Americans are oddly optimistic

Public opinion polls became a huge focus in 2012, thanks in large part to the data-aggregating of Nate Silver. It should come as not surprise then that 2103 would start out with organizations like Gallup making headlines.Just released is Gallup’s most recent


survey of “optimism” about the coming year. Oddly, while many in the U.S. have no confidence that the economy will improve, a significant majority (69%) think that life will improve for themselves and their families. Only 27% expressed pessimism. As Gallup states:

“As is usually the case, Americans are much more positive when asked to reflect on their own personal situation than when asked about the broader situation across the country. Gallup previously reported on Americans’ negativity about the prospects for the U.S. economy and the international situation in 2013. The 69% of Americans who are personally optimistic about 2013 contrasts with the 33% who say that 2013 will be a year of economic prosperity, and the 23% who say 2013 will be a year of international peace.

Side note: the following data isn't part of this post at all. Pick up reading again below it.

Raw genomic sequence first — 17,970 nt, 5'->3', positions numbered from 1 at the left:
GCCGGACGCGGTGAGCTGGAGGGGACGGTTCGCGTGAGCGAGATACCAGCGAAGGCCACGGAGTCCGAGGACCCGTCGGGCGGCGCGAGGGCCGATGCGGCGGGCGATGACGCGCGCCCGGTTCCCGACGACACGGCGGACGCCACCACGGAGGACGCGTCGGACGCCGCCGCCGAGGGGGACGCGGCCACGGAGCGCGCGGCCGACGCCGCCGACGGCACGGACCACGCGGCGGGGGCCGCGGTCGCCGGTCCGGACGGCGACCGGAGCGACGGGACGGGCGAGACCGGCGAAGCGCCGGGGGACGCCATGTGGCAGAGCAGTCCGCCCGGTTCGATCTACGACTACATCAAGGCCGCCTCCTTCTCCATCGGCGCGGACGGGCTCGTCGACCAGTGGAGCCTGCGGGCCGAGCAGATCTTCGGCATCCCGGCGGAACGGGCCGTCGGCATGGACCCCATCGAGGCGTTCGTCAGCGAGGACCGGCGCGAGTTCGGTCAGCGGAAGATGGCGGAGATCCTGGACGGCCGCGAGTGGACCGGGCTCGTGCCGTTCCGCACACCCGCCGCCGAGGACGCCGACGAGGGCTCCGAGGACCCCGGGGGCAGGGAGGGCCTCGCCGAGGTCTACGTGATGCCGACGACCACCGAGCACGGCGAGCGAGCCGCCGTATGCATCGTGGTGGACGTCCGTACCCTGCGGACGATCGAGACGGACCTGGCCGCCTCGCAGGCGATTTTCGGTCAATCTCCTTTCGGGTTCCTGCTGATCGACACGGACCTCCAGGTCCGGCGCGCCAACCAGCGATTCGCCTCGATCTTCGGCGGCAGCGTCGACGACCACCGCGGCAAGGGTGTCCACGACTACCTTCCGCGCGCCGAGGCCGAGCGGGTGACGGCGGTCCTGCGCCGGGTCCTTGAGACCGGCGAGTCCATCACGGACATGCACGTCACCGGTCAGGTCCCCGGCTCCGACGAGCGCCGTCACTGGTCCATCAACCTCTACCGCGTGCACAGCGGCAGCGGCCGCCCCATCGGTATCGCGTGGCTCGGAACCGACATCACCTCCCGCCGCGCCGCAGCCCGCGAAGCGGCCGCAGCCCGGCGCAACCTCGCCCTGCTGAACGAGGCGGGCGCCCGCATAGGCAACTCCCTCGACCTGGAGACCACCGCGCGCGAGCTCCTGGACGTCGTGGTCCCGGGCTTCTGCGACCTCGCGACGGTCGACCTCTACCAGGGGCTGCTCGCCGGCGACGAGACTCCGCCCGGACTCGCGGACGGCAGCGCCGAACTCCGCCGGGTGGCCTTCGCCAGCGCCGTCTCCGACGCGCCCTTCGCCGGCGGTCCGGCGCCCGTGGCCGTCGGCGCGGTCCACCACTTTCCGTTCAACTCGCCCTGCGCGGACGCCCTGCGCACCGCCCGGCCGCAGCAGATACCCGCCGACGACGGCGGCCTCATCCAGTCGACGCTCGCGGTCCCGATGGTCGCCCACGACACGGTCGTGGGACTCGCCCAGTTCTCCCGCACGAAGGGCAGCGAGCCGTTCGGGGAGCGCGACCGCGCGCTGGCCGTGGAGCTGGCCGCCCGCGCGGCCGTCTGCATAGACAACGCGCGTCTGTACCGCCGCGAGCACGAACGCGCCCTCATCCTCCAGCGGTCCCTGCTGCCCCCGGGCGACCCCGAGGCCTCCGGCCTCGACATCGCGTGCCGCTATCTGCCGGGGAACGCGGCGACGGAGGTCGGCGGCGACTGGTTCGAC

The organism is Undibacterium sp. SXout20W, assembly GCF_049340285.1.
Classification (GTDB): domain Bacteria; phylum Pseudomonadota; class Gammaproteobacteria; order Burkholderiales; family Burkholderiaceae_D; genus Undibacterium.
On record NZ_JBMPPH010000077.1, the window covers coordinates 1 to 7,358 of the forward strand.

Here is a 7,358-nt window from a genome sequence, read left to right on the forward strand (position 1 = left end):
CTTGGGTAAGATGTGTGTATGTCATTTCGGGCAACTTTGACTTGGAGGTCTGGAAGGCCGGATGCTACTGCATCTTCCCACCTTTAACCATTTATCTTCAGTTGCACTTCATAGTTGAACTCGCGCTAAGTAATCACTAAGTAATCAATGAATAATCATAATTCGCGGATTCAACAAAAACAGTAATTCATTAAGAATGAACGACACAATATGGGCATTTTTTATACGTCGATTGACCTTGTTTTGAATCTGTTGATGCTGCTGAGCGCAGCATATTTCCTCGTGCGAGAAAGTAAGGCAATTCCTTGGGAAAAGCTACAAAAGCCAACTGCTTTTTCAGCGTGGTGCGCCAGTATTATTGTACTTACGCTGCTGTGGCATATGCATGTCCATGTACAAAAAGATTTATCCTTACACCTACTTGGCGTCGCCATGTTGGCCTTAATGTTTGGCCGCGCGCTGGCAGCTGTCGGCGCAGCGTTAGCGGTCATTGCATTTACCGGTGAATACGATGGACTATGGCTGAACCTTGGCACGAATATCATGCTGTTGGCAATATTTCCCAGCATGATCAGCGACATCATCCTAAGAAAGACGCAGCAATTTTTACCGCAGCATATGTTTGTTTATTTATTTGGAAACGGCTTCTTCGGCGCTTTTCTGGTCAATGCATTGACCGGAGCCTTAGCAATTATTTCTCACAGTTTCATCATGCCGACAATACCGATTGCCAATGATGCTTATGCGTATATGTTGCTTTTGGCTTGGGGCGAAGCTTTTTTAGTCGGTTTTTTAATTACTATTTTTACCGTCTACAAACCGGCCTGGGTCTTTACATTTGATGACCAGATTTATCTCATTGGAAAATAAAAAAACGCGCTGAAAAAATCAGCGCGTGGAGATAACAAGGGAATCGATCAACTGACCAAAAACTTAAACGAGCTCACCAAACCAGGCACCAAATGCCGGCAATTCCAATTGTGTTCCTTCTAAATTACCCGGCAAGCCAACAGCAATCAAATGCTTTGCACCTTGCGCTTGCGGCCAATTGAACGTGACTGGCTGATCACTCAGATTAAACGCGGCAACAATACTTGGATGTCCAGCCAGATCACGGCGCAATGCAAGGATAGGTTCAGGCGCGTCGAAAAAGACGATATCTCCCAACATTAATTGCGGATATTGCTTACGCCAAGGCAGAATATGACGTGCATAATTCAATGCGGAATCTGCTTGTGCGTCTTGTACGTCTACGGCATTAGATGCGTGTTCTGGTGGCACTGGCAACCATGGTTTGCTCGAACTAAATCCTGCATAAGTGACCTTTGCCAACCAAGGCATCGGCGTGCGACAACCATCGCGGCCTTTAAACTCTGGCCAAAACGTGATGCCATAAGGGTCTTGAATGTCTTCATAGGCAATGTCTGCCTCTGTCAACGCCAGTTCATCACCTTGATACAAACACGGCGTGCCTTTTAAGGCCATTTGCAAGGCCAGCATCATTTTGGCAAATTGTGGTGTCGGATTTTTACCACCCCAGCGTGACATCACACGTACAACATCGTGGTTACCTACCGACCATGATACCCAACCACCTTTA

“Personal optimism about 2013 varies across major demographic and regional categories, although in some cases not as much as might be expected:

  • There is little significant difference in personal optimism across socioeconomic segments of the population, perhaps surprisingly. Those with higher levels of education and higher incomes are generally no more optimistic than those with lower socioeconomic status.
  • Optimism declines with age, ranging from 80% of 18- to 29-year-olds who are optimistic about their personal situation in 2013 to 54% of those aged 65 and older.
  • Women are slightly more optimistic than men.
  • Easterners and Westerners are modestly more optimistic than those living in the South and in the Midwest.
  • Nonwhites are more optimistic than whites.”

For a complete breakdown and charts, see: